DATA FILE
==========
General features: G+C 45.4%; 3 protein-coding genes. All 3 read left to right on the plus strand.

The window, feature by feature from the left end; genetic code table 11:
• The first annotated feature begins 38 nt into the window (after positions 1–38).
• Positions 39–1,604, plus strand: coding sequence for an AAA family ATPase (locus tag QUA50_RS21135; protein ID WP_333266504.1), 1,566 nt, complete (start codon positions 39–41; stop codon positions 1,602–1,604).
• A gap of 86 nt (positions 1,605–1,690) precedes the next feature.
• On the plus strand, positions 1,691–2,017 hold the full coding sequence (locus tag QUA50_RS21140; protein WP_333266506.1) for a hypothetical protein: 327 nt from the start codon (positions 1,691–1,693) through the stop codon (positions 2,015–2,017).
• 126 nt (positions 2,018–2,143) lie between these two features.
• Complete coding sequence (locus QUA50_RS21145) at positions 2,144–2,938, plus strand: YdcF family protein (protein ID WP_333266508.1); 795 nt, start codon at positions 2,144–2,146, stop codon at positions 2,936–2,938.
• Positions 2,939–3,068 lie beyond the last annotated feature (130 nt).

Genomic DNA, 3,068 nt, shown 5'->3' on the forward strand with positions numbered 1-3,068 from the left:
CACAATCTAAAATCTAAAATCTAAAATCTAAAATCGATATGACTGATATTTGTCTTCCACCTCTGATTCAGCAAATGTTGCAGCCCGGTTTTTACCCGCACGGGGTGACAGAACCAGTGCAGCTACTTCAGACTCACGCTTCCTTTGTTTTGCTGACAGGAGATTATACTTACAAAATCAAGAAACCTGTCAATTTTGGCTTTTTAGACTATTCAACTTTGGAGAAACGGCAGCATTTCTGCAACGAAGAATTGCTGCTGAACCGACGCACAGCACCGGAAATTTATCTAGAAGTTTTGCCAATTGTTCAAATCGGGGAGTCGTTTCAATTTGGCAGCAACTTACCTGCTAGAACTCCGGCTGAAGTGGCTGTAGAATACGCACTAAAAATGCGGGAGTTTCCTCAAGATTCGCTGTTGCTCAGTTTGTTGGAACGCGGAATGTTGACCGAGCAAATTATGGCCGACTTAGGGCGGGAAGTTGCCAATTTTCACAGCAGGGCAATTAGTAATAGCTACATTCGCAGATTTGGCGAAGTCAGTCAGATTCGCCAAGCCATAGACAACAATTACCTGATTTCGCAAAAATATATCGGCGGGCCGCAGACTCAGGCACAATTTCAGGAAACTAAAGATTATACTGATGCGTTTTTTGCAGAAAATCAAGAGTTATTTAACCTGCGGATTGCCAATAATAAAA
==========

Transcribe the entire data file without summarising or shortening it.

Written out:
General features: G+C 45.4%; 3 protein-coding genes. All 3 read left to right on the plus strand.

The window, feature by feature from the left end; genetic code table 11:
• The first annotated feature begins 38 nt into the window (after positions 1–38).
• Positions 39–1,604, plus strand: coding sequence for an AAA family ATPase (locus tag QUA50_RS21135; protein ID WP_333266504.1), 1,566 nt, complete (start codon positions 39–41; stop codon positions 1,602–1,604).
• A gap of 86 nt (positions 1,605–1,690) precedes the next feature.
• On the plus strand, positions 1,691–2,017 hold the full coding sequence (locus tag QUA50_RS21140; protein WP_333266506.1) for a hypothetical protein: 327 nt from the start codon (positions 1,691–1,693) through the stop codon (positions 2,015–2,017).
• 126 nt (positions 2,018–2,143) lie between these two features.
• Complete coding sequence (locus QUA50_RS21145) at positions 2,144–2,938, plus strand: YdcF family protein (protein ID WP_333266508.1); 795 nt, start codon at positions 2,144–2,146, stop codon at positions 2,936–2,938.
• Positions 2,939–3,068 lie beyond the last annotated feature (130 nt).

Genomic DNA, 3,068 nt, shown 5'->3' on the forward strand with positions numbered 1-3,068 from the left:
CACAATCTAAAATCTAAAATCTAAAATCTAAAATCGATATGACTGATATTTGTCTTCCACCTCTGATTCAGCAAATGTTGCAGCCCGGTTTTTACCCGCACGGGGTGACAGAACCAGTGCAGCTACTTCAGACTCACGCTTCCTTTGTTTTGCTGACAGGAGATTATACTTACAAAATCAAGAAACCTGTCAATTTTGGCTTTTTAGACTATTCAACTTTGGAGAAACGGCAGCATTTCTGCAACGAAGAATTGCTGCTGAACCGACGCACAGCACCGGAAATTTATCTAGAAGTTTTGCCAATTGTTCAAATCGGGGAGTCGTTTCAATTTGGCAGCAACTTACCTGCTAGAACTCCGGCTGAAGTGGCTGTAGAATACGCACTAAAAATGCGGGAGTTTCCTCAAGATTCGCTGTTGCTCAGTTTGTTGGAACGCGGAATGTTGACCGAGCAAATTATGGCCGACTTAGGGCGGGAAGTTGCCAATTTTCACAGCAGGGCAATTAGTAATAGCTACATTCGCAGATTTGGCGAAGTCAGTCAGATTCGCCAAGCCATAGACAACAATTACCTGATTTCGCAAAAATATATCGGCGGGCCGCAGACTCAGGCACAATTTCAGGAAACTAAAGATTATACTGATGCGTTTTTTGCAGAAAATCAAGAGTTATTTAACCTGCGGATTGCCAATAATAAAA